Aldieri, L., Grafström, J., & Vinci, C. P.
Publication year

2021

Published in

Energies, 14(14), 4269.

Abstract

The purpose of this paper is to establish if Marshallian and Jacobian knowledge spillovers affect job creation in the green energy sector. Whether these two effects exist is important for the number of jobs created in related fields and jobs pushed away in other sectors. In the analysis, the production efficiency, in terms of jobs and job spillovers, from inventions in solar, wind and energy efficiency, is explored through data envelopment analysis (DEA), based on the Malmquist productivity index, and tobit regression. A panel dataset of American and European firms over the period of 2002–2017 is used. The contribution to the literature is to show the role of the spillovers from the same technology sector (Marshallian externalities), and of the spillovers from more diversified activity (Jacobian externalities). Since previous empirical evidence concerning the innovation effects on the production efficiency is yet weak, the paper attempts to bridge this gap. The empirical findings suggest negative Marshallian externalities, while Jacobian externalities have no statistical impact on the job creation process. The findings are of strategic importance for governments who are developing industrial strategies for renewable energy.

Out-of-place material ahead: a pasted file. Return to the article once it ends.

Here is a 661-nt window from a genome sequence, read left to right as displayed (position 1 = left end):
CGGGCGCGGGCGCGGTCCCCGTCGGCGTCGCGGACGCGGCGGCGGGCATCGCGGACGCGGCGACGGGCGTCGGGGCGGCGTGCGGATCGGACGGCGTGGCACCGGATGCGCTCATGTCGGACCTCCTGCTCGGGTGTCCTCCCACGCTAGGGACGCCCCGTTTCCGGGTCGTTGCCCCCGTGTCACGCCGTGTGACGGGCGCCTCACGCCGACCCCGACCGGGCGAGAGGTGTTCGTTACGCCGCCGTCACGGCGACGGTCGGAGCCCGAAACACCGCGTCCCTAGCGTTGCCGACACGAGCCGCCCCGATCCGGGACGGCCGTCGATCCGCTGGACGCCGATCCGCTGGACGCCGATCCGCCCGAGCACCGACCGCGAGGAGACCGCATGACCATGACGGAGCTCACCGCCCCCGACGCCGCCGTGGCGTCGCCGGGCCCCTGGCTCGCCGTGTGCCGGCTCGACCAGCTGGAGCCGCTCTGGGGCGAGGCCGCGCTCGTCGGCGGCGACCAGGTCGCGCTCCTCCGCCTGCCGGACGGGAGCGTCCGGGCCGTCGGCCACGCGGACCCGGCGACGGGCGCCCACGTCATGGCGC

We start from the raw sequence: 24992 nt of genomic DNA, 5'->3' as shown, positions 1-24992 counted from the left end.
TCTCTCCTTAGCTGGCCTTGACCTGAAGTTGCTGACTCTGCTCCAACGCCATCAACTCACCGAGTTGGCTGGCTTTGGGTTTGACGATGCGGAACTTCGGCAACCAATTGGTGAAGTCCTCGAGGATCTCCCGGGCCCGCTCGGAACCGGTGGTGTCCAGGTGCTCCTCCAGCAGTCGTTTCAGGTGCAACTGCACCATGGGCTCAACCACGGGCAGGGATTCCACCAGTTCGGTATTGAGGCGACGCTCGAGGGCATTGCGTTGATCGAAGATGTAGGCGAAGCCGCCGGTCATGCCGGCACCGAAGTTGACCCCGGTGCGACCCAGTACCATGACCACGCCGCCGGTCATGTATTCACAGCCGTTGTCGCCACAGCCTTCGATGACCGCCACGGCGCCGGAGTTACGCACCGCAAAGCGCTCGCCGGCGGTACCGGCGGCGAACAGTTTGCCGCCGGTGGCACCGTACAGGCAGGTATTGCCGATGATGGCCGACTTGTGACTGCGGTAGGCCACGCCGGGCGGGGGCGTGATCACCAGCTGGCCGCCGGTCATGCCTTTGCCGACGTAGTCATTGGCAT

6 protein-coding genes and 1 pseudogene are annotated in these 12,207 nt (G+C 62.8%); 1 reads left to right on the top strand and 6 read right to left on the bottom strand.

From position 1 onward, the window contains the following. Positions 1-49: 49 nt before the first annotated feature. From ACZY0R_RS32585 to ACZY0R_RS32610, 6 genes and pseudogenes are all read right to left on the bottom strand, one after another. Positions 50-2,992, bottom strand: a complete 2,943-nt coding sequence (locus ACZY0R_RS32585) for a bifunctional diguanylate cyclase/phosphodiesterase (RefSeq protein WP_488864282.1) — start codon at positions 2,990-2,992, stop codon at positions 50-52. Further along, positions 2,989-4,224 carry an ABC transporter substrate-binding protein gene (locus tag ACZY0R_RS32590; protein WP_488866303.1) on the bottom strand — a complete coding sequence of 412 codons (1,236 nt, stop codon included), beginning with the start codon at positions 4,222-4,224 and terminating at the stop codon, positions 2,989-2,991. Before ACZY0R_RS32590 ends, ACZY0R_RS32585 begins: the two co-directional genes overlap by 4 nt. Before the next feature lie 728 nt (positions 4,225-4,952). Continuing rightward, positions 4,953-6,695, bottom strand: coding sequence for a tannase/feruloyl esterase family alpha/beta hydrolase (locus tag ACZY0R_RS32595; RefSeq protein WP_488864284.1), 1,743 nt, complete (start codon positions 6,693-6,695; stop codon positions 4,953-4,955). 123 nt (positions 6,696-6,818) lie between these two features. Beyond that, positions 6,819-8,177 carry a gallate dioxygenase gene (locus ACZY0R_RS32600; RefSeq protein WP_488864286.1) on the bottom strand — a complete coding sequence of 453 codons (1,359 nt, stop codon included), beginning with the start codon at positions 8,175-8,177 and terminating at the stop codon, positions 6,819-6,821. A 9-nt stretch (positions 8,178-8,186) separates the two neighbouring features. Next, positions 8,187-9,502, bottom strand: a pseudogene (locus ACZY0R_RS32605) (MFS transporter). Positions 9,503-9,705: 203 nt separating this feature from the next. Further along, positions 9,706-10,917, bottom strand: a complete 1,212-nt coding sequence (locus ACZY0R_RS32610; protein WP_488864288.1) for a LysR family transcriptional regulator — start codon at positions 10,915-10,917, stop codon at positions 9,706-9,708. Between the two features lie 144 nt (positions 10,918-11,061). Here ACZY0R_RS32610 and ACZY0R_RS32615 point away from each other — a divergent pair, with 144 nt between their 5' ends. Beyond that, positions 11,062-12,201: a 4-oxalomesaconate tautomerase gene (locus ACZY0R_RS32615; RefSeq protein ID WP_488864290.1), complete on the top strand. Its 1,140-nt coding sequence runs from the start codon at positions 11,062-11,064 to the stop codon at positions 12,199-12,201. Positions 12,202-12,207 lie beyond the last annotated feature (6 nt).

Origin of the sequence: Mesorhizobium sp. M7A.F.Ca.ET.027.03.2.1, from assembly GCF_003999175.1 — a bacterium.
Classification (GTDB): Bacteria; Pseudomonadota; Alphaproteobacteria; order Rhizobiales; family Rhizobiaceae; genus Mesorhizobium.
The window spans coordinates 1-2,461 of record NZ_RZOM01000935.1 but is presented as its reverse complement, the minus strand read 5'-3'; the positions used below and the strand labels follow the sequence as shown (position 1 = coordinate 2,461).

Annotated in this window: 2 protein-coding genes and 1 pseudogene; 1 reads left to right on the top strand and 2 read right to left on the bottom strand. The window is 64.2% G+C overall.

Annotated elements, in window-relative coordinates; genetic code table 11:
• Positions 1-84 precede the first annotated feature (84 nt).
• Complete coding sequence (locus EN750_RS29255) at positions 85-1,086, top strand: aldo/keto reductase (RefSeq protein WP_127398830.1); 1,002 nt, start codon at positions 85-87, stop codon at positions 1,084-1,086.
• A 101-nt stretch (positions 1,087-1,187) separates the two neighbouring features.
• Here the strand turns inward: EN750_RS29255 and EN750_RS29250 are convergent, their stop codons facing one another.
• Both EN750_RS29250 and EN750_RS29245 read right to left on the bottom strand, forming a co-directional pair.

Aldieri, L., Grafström, J., & Vinci, C. P. (2021). The Effect of Marshallian and Jacobian Knowledge Spillovers on Jobs in the Solar, Wind and Energy Efficiency Sector. Energies, 14(14), 4269.

Show more